It's been awhile since I've been able to get a post up.  First the internet went down (bummer) and then we were hit with a massive wave of migrant birds (super awesome), not leaving much time for anything but looking for birds.  As noted in my last post, the weather had not been cooperating and we ended up having one of the worst Septembers on record in terms of numbers and variety of birds arriving on the island.  The crew was starting to lose hope, but then on Oct. 6th a small wavelet of migrants arrived.  A couple of the interesting birds were Hermit Warbler, Vesper Sparrow, Great Blue Heron, and Varied Thrush.  Nothing too unusual, but it was the highest diversity we'd seen all fall.  With this small influx of birds and a weather forecast that looked like it might bring some birds our way, we decided to start Farallon-a-thon.  I posted about this last year (which had the lowest total ever), so if you sift through my posts you should find it.  In short, as part of PRBO's Bird-a-thon (see my first post this year), we run a week long search for as many species as possible.  We of course focus on birds, but also include marine mammals, butterflies, dragonflies, sharks, and even the one species on salamander (I found the salamander this year).  This always adds a bit of excitement to our daily searches, but also puts pressure on us to beat previous years totals.  We were shooting low this year, just wanted to beat last year's dismal total.

On Oct. 9th the wave hit, and slammed us big time.  The island was crawling (I guess flitting) with birds.  We were racking up the Farallon-a-thon points left and right, up and down.  We also had two shark attacks, which give us 5 points each.  Walking outside was a bit of sensory overload.  Usually you can walk around, find some birds, identify them and move on.  That day so many birds were around that you'd flush a dozen birds and only be able to identify one of them.  This of course is frustrating since you don't know what the other birds were, but at the same time you could look at a flock and see new birds all day.  I spent all day birding.  When we filled in the journal that night, the estimated total number of landbirds (so not including ducks, gulls, shorebirds, etc.) was 1332.  There isn't a single landbird that breeds on the island.  During most of the year there are only a handful of wayward songbirds on the island, so this is pretty amazing.  We saw 87 migrant bird species including a Gray-cheeked Thrush, which is very rare in California.

Arboreal Salamander (1 Farallonathon point)

Gray-cheeked Thrush (5 Farallonathon points)

We continued to have many birds around for the next three days, with new birds showing up each day.  Over those days we saw 21 species of warbler, including Tennessee, Black-throated Blue, Black-throated Green, Blackburnian, and Black-and-white.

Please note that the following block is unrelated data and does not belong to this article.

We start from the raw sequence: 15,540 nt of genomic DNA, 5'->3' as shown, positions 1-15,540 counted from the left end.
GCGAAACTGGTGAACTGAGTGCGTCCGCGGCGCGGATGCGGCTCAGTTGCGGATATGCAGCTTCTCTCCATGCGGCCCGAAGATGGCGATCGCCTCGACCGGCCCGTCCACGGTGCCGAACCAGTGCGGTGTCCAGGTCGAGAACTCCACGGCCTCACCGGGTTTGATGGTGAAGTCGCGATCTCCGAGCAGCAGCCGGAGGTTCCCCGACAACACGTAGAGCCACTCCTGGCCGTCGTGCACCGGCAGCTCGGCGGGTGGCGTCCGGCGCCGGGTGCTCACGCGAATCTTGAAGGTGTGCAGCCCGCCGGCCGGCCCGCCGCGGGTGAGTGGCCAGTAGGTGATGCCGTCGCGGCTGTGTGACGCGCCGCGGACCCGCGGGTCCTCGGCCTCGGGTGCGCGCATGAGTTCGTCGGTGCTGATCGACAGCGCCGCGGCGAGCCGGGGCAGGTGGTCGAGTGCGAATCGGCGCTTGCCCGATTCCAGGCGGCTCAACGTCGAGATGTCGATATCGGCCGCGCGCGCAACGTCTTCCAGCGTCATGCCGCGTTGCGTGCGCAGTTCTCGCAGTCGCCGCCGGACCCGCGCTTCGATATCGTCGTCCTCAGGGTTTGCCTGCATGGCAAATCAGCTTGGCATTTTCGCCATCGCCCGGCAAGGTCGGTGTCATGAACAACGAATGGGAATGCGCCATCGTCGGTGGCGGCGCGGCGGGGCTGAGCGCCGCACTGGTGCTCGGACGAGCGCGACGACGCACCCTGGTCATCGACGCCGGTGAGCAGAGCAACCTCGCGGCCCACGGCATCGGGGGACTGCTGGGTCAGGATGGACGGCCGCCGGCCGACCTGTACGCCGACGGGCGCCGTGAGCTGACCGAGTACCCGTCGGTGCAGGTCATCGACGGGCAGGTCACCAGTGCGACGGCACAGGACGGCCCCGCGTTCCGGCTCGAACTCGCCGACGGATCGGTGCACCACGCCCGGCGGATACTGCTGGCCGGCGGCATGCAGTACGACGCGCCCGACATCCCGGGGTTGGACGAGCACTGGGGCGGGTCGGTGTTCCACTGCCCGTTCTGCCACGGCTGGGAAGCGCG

Blackburnian Warbler

Black-throated Blue Warbler, female

Other interesting birds were Tropical Kingbird (a life bird for me), Tricolored Blackbird, and Virginia Rail.  The rail was flushed near one of the houses and ran to a nearby bush.  When we approached the bush the bird never came out.  There were some auklet nest boxes at the base of the bush, so we looked inside, found the bird, caught it, and banded it.  Rails are birds of the wetlands and tend to run rather than fly, so it's always exciting when one shows up out here.

Lifer Tropical Kingbird

Tricolored Blackbird (left flying bird), Yellow-headed Blackbird, Red-winged Blackbirds, and Brown-headed Cowbirds

The most exciting find during this time is a bit of a disappointment for me since I didn't get to see it.  The island biologist very briefly saw a Yellow-breasted Bunting.  They have only been recorded in Alaska a few times and never in the lower 48.  It is a sparrow that breeds in Asia, and therefore was way, way off course.  Unfortunately, no one else saw the bird and we never refound it.  It's hard to believe that a bird could disappear on a island with only four trees, but some of them find a way.

I know I'm forgetting a ton of cool things that happened, but I wanted to get a post up about it while the internet was working.

Black-throated Gray Warbler

Foggy Sunset

Hoary Bat - the first I've found on the island

Sun breaking through the clouds over Maintop

Lark Bunting

Orange-crowned Warbler

Burrowing Owl

Short-eared Owl

Sunday, October 4, 2009

Wildly Windswept Week